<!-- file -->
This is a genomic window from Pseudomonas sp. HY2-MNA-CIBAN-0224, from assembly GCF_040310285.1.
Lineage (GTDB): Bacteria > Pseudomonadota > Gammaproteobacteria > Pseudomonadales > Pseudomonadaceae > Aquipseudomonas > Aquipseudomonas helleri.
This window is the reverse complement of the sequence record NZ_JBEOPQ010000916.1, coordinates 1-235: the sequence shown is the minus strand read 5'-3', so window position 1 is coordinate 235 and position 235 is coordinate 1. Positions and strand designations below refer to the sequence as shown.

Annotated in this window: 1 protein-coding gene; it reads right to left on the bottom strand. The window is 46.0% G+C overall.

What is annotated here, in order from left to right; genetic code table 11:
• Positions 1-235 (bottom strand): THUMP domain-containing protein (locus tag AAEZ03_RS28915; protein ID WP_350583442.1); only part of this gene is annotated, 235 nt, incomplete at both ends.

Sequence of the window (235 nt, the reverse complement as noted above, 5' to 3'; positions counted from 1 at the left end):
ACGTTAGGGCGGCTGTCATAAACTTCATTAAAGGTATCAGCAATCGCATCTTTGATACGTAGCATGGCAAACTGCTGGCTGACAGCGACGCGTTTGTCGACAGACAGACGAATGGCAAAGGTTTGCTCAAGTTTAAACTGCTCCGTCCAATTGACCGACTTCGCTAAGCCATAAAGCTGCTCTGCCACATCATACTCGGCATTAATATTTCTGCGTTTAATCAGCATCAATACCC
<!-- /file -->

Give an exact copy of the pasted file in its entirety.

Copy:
This is a genomic window from Pseudomonas sp. HY2-MNA-CIBAN-0224, from assembly GCF_040310285.1.
Lineage (GTDB): Bacteria > Pseudomonadota > Gammaproteobacteria > Pseudomonadales > Pseudomonadaceae > Aquipseudomonas > Aquipseudomonas helleri.
This window is the reverse complement of the sequence record NZ_JBEOPQ010000916.1, coordinates 1-235: the sequence shown is the minus strand read 5'-3', so window position 1 is coordinate 235 and position 235 is coordinate 1. Positions and strand designations below refer to the sequence as shown.

Annotated in this window: 1 protein-coding gene; it reads right to left on the bottom strand. The window is 46.0% G+C overall.

What is annotated here, in order from left to right; genetic code table 11:
• Positions 1-235 (bottom strand): THUMP domain-containing protein (locus tag AAEZ03_RS28915; protein ID WP_350583442.1); only part of this gene is annotated, 235 nt, incomplete at both ends.

Sequence of the window (235 nt, the reverse complement as noted above, 5' to 3'; positions counted from 1 at the left end):
ACGTTAGGGCGGCTGTCATAAACTTCATTAAAGGTATCAGCAATCGCATCTTTGATACGTAGCATGGCAAACTGCTGGCTGACAGCGACGCGTTTGTCGACAGACAGACGAATGGCAAAGGTTTGCTCAAGTTTAAACTGCTCCGTCCAATTGACCGACTTCGCTAAGCCATAAAGCTGCTCTGCCACATCATACTCGGCATTAATATTTCTGCGTTTAATCAGCATCAATACCC